A Few Days On The River

As the last few days of 2015 disappeared before us, Darrell and I found ourselves with some time off work and a desire to go fishing. Atypical warm weather meant there wasn’t even a hint of ice on our local lakes, so the ice fishing gear remained scattered through the basement and fishing room. I was eager to visit a lake just up the road and throw spinnerbaits for pike, but with Luma’s motor still in need of some repairs, it seemed like it wasn’t the best idea. So we settled on gathering up our float rods, donning our waders, and hitting up the river.

I have a love-hate relationship with river fishing. I love the peace of finding yourself a quiet stretch of river, with no one else around, where you can cast uninterrupted and just enjoy the scenery, even if no fish make an appearance. I hate that most rivers, especially during the extended season at the end of the year, are crazy busy with other anglers at every pool and run. Some of them are respectful and avoid areas where other people are fishing. Some don’t. I think it’s great to see so many people enjoying the sport, but I long for solitude and hate fishing in crowds. I love the tug of feisty steelhead and seeing my rod bend over, but I hate that I’m always thinking of how much better it is to catch fresh chrome out in the big water while in the boat.


I love a walk through the woods.


There is something spectacular and humbling about rivers.


The chill in the air was reflected by ice in so beautiful ways.

In the two days we managed to spend on the water before the New Year, I experienced all of these feelings.

If it sounds like I didn’t enjoy myself, that would wrong. Our visit to the river on Monday was pretty much perfect. We found ourselves fishing spots along the river that we haven’t fished in years because they’re usually so busy. The crowds were non-existent and we ran into only a few other anglers, giving us that rarely obtained peace and solitude that both of us prefer. A light dusting of snow lined the trail, hiding the occasional icy patch that sent my rod tip dangerously close to a tree more than once.

Water rushing over boulders, gulls circling overhead, the brilliant green colour of the river, and the silence broken only by our own conversation made for one of those days that remind me of why I love fishing so much. The wind picked up through the day, making me grateful that Darrell had insisted on my wearing his warmest winter coat, though I still found myself ducking into the trees for cover and taking a break every few casts to warm up my hands.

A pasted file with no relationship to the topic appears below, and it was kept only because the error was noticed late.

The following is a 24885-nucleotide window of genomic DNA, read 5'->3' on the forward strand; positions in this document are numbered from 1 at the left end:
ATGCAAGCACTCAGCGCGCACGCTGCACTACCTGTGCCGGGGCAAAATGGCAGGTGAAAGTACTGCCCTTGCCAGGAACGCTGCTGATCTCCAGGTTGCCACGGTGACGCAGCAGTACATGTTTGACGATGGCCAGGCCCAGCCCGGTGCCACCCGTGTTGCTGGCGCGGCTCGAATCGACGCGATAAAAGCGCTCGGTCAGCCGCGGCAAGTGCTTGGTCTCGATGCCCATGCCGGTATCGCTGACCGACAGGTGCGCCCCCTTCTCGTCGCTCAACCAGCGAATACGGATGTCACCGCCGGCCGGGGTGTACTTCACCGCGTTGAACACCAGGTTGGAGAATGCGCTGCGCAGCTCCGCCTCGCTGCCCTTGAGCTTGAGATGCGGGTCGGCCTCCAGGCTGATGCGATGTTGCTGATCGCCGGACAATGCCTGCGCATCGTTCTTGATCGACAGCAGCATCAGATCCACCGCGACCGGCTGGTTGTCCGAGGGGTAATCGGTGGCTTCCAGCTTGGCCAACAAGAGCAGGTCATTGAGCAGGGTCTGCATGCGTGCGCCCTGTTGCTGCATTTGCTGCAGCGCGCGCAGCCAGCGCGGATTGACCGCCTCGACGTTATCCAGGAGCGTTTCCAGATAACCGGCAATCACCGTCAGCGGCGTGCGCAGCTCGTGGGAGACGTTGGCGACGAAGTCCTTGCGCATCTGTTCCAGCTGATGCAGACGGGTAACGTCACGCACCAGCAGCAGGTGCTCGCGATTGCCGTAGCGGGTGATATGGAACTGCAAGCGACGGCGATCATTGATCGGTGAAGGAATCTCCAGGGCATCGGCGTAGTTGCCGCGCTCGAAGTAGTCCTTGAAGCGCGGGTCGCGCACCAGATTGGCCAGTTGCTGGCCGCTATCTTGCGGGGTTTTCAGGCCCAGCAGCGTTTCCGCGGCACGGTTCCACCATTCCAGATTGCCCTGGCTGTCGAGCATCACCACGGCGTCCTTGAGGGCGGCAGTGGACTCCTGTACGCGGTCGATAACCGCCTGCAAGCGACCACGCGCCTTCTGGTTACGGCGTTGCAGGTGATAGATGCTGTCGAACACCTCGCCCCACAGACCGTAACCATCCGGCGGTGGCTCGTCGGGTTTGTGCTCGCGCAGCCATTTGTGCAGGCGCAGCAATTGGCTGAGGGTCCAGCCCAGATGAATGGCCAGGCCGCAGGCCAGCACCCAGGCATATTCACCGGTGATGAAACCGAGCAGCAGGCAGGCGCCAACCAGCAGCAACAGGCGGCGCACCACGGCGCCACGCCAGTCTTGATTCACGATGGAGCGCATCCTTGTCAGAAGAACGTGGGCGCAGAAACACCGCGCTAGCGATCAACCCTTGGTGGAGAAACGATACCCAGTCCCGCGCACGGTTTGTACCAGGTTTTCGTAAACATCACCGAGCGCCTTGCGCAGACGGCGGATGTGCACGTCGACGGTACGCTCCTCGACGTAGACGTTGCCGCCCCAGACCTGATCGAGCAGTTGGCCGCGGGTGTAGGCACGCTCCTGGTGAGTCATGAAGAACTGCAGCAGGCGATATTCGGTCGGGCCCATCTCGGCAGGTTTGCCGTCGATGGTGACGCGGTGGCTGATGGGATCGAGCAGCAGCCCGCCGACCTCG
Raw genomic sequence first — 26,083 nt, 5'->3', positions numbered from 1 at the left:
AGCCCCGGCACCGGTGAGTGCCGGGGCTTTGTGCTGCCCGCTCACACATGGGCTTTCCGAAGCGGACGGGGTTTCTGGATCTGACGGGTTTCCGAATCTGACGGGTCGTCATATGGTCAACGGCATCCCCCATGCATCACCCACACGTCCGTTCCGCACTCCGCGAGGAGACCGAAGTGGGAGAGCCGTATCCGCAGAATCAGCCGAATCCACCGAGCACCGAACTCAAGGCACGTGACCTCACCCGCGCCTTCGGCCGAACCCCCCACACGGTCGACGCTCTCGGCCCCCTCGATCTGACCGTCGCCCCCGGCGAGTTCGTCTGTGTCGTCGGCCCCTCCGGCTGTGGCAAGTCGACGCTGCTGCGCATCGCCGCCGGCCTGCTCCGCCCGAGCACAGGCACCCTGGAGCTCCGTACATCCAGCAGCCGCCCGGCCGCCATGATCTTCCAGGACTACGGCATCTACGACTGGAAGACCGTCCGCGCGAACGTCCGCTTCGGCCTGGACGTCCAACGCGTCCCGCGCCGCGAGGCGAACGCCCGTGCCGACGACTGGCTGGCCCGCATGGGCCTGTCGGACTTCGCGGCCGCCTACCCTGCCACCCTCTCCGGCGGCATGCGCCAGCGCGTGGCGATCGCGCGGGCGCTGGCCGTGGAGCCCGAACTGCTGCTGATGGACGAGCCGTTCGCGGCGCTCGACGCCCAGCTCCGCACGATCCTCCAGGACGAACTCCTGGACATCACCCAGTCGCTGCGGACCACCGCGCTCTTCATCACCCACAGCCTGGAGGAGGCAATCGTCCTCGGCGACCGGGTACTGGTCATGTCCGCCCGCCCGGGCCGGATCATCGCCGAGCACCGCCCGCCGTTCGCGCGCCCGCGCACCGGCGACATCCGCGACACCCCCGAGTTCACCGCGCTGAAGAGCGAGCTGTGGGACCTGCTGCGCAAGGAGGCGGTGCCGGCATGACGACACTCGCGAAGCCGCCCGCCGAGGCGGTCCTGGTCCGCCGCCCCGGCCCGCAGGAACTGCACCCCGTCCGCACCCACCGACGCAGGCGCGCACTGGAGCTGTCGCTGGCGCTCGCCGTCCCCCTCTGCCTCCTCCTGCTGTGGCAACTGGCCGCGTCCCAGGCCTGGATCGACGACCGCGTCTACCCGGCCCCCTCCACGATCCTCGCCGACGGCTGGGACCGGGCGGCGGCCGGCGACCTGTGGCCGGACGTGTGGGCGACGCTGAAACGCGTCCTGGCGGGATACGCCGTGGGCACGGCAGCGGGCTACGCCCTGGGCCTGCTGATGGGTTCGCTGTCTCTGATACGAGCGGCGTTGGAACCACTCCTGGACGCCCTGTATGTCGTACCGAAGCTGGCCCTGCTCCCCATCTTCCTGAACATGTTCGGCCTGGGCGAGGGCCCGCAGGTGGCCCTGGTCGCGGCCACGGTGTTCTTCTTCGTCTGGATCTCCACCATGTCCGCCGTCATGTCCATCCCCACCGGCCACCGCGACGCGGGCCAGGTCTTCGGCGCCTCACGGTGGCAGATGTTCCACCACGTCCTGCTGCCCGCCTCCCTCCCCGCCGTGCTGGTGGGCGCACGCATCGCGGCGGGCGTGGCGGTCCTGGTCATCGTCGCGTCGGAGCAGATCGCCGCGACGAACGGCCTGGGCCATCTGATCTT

After putting several drifts along the edge of the faster water, I dropped into the slack water right in front of me that held several boulders, and watched as my float disappeared beneath the surface. I reeled up the slack in my line and started putting pressure on the fish as I saw it rise to the surface. I got a couple more turns of the line in and watched the fish flash over a rock before I felt my line give; my float flew into the air and the fish went on it’s way, taking my hook and bead with it.

The adrenaline rush stayed with me for the rest of the day, but the cold temps and approaching storm had us turning around and heading back earlier than we would have liked. We fished our way back and stopped at a spot that we rarely manage to cast in (when we’re doing our usual crowd avoidance). I took a few drifts but ended up retreating to the cover of the  forest while Darrell kept at it. Just as I was about to say we needed to go, since my legs were now completely frozen, his float disappeared and his line went straight. I saw the fish come up in the water column and started running for the net because it was a big one. However, it would seem that we were destined to lose fish that day, and Darrell’s line broke just as mine had, and the fish took off. We made some changes to our set-up after that, but we headed for the car a few minutes later.